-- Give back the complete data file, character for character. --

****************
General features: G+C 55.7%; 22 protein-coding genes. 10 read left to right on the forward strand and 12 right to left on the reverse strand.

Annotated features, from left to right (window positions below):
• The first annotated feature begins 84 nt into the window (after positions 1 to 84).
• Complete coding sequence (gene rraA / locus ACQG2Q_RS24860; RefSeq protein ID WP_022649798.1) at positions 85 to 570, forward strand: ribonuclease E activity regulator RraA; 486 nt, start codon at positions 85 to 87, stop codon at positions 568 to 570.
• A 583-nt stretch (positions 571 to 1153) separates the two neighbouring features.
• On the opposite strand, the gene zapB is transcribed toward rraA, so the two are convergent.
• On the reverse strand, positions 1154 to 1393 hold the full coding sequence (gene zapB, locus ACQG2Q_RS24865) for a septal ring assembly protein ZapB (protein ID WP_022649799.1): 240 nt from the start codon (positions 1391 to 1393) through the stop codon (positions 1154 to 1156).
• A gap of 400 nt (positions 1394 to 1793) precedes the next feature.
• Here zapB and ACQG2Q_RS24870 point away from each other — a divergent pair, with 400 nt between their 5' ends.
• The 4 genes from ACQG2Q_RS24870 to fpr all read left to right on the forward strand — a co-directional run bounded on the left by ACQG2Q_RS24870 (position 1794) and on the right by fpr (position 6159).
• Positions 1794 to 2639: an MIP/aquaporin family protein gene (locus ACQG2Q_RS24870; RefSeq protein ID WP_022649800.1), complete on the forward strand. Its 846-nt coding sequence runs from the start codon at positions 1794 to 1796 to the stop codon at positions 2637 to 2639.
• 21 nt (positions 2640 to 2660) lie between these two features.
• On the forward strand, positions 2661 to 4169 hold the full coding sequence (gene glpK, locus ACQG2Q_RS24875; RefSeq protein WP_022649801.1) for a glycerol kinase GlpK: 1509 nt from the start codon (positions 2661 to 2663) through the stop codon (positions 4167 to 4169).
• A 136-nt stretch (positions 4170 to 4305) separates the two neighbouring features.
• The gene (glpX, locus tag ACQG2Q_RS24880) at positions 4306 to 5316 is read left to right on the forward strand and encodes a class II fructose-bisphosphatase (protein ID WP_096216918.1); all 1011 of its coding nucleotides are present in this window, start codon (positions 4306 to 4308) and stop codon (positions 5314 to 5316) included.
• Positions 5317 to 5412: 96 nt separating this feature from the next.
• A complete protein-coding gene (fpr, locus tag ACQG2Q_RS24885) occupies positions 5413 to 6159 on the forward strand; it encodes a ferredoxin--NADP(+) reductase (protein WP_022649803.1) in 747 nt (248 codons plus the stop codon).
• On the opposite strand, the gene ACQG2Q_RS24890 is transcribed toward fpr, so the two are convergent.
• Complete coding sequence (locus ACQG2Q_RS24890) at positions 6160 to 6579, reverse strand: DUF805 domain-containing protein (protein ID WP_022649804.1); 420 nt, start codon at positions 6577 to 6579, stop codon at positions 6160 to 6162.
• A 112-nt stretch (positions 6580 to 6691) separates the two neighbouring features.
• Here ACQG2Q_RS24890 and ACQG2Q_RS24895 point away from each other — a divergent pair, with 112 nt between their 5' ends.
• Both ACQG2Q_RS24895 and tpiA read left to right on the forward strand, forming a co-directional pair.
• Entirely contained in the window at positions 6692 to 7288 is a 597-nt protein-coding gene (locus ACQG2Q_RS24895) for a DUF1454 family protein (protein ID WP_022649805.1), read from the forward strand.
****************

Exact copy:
General features: G+C 55.7%; 22 protein-coding genes. 10 read left to right on the forward strand and 12 right to left on the reverse strand.

Annotated features, from left to right (window positions below):
• The first annotated feature begins 84 nt into the window (after positions 1 to 84).
• Complete coding sequence (gene rraA / locus ACQG2Q_RS24860; RefSeq protein ID WP_022649798.1) at positions 85 to 570, forward strand: ribonuclease E activity regulator RraA; 486 nt, start codon at positions 85 to 87, stop codon at positions 568 to 570.
• A 583-nt stretch (positions 571 to 1153) separates the two neighbouring features.
• On the opposite strand, the gene zapB is transcribed toward rraA, so the two are convergent.
• On the reverse strand, positions 1154 to 1393 hold the full coding sequence (gene zapB, locus ACQG2Q_RS24865) for a septal ring assembly protein ZapB (protein ID WP_022649799.1): 240 nt from the start codon (positions 1391 to 1393) through the stop codon (positions 1154 to 1156).
• A gap of 400 nt (positions 1394 to 1793) precedes the next feature.
• Here zapB and ACQG2Q_RS24870 point away from each other — a divergent pair, with 400 nt between their 5' ends.
• The 4 genes from ACQG2Q_RS24870 to fpr all read left to right on the forward strand — a co-directional run bounded on the left by ACQG2Q_RS24870 (position 1794) and on the right by fpr (position 6159).
• Positions 1794 to 2639: an MIP/aquaporin family protein gene (locus ACQG2Q_RS24870; RefSeq protein ID WP_022649800.1), complete on the forward strand. Its 846-nt coding sequence runs from the start codon at positions 1794 to 1796 to the stop codon at positions 2637 to 2639.
• 21 nt (positions 2640 to 2660) lie between these two features.
• On the forward strand, positions 2661 to 4169 hold the full coding sequence (gene glpK, locus ACQG2Q_RS24875; RefSeq protein WP_022649801.1) for a glycerol kinase GlpK: 1509 nt from the start codon (positions 2661 to 2663) through the stop codon (positions 4167 to 4169).
• A 136-nt stretch (positions 4170 to 4305) separates the two neighbouring features.
• The gene (glpX, locus tag ACQG2Q_RS24880) at positions 4306 to 5316 is read left to right on the forward strand and encodes a class II fructose-bisphosphatase (protein ID WP_096216918.1); all 1011 of its coding nucleotides are present in this window, start codon (positions 4306 to 4308) and stop codon (positions 5314 to 5316) included.
• Positions 5317 to 5412: 96 nt separating this feature from the next.
• A complete protein-coding gene (fpr, locus tag ACQG2Q_RS24885) occupies positions 5413 to 6159 on the forward strand; it encodes a ferredoxin--NADP(+) reductase (protein WP_022649803.1) in 747 nt (248 codons plus the stop codon).
• On the opposite strand, the gene ACQG2Q_RS24890 is transcribed toward fpr, so the two are convergent.
• Complete coding sequence (locus ACQG2Q_RS24890) at positions 6160 to 6579, reverse strand: DUF805 domain-containing protein (protein ID WP_022649804.1); 420 nt, start codon at positions 6577 to 6579, stop codon at positions 6160 to 6162.
• A 112-nt stretch (positions 6580 to 6691) separates the two neighbouring features.
• Here ACQG2Q_RS24890 and ACQG2Q_RS24895 point away from each other — a divergent pair, with 112 nt between their 5' ends.
• Both ACQG2Q_RS24895 and tpiA read left to right on the forward strand, forming a co-directional pair.
• Entirely contained in the window at positions 6692 to 7288 is a 597-nt protein-coding gene (locus ACQG2Q_RS24895) for a DUF1454 family protein (protein ID WP_022649805.1), read from the forward strand.